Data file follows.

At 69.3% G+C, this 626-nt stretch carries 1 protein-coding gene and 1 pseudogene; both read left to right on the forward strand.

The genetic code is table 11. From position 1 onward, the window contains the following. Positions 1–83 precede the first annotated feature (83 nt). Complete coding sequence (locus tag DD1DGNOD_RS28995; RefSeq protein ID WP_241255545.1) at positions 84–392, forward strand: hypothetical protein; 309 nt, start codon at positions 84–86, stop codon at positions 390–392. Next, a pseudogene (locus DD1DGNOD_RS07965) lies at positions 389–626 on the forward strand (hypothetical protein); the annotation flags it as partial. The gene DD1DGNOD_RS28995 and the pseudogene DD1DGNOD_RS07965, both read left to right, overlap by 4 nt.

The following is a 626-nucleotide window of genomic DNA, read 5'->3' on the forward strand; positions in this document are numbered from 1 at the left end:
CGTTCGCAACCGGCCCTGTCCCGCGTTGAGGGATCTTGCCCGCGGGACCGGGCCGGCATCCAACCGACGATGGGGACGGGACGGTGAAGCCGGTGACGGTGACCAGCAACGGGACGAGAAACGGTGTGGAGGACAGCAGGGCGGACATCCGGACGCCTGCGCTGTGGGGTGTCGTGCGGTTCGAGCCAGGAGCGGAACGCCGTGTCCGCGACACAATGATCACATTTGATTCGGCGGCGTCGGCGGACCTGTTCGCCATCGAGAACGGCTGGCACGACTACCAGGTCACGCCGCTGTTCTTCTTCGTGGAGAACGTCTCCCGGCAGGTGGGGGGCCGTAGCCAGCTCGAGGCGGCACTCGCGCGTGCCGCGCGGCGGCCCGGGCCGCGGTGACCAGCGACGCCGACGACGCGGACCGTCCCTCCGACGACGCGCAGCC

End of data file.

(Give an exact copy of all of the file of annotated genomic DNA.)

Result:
At 69.3% G+C, this 626-nt stretch carries 1 protein-coding gene and 1 pseudogene; both read left to right on the forward strand.

The genetic code is table 11. From position 1 onward, the window contains the following. Positions 1–83 precede the first annotated feature (83 nt). Complete coding sequence (locus tag DD1DGNOD_RS28995; RefSeq protein ID WP_241255545.1) at positions 84–392, forward strand: hypothetical protein; 309 nt, start codon at positions 84–86, stop codon at positions 390–392. Next, a pseudogene (locus DD1DGNOD_RS07965) lies at positions 389–626 on the forward strand (hypothetical protein); the annotation flags it as partial. The gene DD1DGNOD_RS28995 and the pseudogene DD1DGNOD_RS07965, both read left to right, overlap by 4 nt.

The following is a 626-nucleotide window of genomic DNA, read 5'->3' on the forward strand; positions in this document are numbered from 1 at the left end:
CGTTCGCAACCGGCCCTGTCCCGCGTTGAGGGATCTTGCCCGCGGGACCGGGCCGGCATCCAACCGACGATGGGGACGGGACGGTGAAGCCGGTGACGGTGACCAGCAACGGGACGAGAAACGGTGTGGAGGACAGCAGGGCGGACATCCGGACGCCTGCGCTGTGGGGTGTCGTGCGGTTCGAGCCAGGAGCGGAACGCCGTGTCCGCGACACAATGATCACATTTGATTCGGCGGCGTCGGCGGACCTGTTCGCCATCGAGAACGGCTGGCACGACTACCAGGTCACGCCGCTGTTCTTCTTCGTGGAGAACGTCTCCCGGCAGGTGGGGGGCCGTAGCCAGCTCGAGGCGGCACTCGCGCGTGCCGCGCGGCGGCCCGGGCCGCGGTGACCAGCGACGCCGACGACGCGGACCGTCCCTCCGACGACGCGCAGCC